Right of entry

See advice for landlords and tenants in relation to COVID-19 on the CBS website

Landlords must notify the tenant before entering the rental property. This includes entry to any gardens, sheds or yards that are part of the lease agreement.

In some cases written notice to enter the premises (241.1 KB PDF) must be given before the landlord can enter.

Most entries must take place during ‘normal hours’ – between 8.00 am and 8.00 pm on any day except a Sunday or public holiday.

If the tenant wants to be present during the entry, the landlord must make reasonable attempts to schedule a time that is convenient for the tenant after taking into account the commitments of both the tenant and anyone entering.

This does not apply where the entry is made in an emergency, to check if a breach is remedied, or to check if a property is abandoned.

When a landlord can enter

    In an emergency like a fire, no notice is required.

    A landlord can enter within normal hours to:

  • collect rent once a week at a time arranged with the tenant, if they chose that over another method of paying rent. 
    Entry must be within normal hours unless arranged at least seven days before
  • inspect the property, once every four weeks, after giving seven to fourteen days written notice. They must specify a two hour entry time frame - see important information about routine inspections during COVID-19
  • carry out repairs or maintenance after giving at least 48 hours’ notice. It can be less at the tenant's request
  • carry out garden maintenance at a time previously arranged with the tenant after giving seven to fourteen days written notice. At the tenant's request the landlord can enter without giving the required notice
  • show the property to prospective tenants during the last 28 days of a tenancy, and on a reasonable number of occasions, after giving reasonable notice. At the tenant's request, the landlord can enter before 28 days
  • show the property to prospective buyers only twice in a seven day period (unless agreed otherwise) and at a time previously agreed with the tenant and if there's no agreement in place, after giving the tenant reasonable notice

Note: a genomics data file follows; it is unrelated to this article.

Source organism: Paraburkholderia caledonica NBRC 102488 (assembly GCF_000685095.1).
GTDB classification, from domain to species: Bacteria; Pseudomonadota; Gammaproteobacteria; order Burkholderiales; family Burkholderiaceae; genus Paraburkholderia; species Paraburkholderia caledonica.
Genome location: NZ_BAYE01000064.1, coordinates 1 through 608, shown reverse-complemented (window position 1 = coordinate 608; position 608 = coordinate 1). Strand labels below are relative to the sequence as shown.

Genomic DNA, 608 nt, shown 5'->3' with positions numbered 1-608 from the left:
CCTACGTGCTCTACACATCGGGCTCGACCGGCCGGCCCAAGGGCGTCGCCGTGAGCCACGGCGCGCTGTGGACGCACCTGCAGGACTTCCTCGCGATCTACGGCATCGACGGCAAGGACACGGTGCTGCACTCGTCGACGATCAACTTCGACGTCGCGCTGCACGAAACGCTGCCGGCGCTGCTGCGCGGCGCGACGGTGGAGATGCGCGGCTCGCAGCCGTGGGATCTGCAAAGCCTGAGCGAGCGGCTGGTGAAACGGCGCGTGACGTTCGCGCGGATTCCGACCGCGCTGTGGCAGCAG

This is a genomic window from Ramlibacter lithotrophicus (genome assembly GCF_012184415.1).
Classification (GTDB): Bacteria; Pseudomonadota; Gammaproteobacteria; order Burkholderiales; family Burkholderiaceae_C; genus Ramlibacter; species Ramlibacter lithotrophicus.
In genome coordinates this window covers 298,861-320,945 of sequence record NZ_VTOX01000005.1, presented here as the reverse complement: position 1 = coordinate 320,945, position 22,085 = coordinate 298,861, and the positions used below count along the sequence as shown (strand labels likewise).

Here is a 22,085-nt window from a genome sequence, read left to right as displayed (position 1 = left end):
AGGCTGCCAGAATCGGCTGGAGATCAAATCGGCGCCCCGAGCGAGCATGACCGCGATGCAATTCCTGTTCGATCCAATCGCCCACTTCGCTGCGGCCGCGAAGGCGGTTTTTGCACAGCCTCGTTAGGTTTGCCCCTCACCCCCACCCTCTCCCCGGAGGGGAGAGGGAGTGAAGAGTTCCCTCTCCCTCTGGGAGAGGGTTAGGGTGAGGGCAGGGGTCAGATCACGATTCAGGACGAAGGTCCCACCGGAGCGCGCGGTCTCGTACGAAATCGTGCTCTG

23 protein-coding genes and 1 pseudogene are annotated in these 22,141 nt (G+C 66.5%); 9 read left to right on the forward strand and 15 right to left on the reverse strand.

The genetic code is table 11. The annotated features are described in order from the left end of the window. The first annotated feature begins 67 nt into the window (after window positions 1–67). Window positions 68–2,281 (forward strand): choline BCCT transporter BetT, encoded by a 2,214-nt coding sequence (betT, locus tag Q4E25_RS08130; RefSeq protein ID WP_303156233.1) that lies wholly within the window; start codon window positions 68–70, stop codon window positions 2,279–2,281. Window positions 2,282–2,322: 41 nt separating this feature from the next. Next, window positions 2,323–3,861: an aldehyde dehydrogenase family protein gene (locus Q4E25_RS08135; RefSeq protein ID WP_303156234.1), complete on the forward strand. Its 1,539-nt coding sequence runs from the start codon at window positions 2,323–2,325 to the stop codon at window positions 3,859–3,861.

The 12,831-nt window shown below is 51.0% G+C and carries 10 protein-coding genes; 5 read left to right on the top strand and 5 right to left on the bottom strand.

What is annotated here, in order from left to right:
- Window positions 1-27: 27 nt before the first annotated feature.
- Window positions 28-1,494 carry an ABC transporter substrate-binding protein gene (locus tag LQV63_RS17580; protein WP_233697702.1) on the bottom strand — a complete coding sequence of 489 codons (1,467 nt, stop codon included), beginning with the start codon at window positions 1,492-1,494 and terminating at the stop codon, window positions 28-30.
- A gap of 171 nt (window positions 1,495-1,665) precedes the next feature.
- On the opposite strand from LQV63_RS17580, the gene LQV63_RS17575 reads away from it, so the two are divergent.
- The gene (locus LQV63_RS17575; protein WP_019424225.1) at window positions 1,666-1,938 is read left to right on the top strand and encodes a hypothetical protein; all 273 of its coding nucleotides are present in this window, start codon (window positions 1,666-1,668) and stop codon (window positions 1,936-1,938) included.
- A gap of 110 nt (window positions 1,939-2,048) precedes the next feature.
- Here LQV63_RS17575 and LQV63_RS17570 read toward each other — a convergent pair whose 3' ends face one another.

• check if the tenant has remedied a breach after a breach notice has been served. Between seven and fourteen days written notice (220.7 KB PDF) must be given to enter
  • check if the premises have been abandoned - the landlord must have good reason to believe the tenant has vacated the property
  • enter for some other genuine purpose after giving between seven and fourteen days written notice, or with the tenant’s consent.

If the tenant doesn't allow the landlord to enter

If a tenant denies the landlord entry after they've received proper notice they may be in breach of the agreement.

The landlord should then serve a breach notice asking the tenant to provide entry or vacate the property. After being issued with another notice to enter the property, if the tenant refuses entry the landlord can apply to the South Australian Civil and Administrative Tribunal (SACAT). SACAT will hear the matter and determine if access is to be granted.

Contact CBS Tenancies

Email: ocbatenancyadvice@sa.gov.au

Phone: 131 882

Post:
GPO Box 965
Adelaide SA 5001


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Page last updated 9 April 2020

Provided by:
Attorney-General's Department
URL:
https://www.sa.gov.au/topics/housing/renting-and-letting/renting-privately/during-a-tenancy/Right-of-entry
Last Updated:
09/04/20
Printed on:
29/11/20
Copyright statement:
SA.GOV.AU is licensed under a Creative Commons Attribution 4.0 Licence. © Copyright 2020
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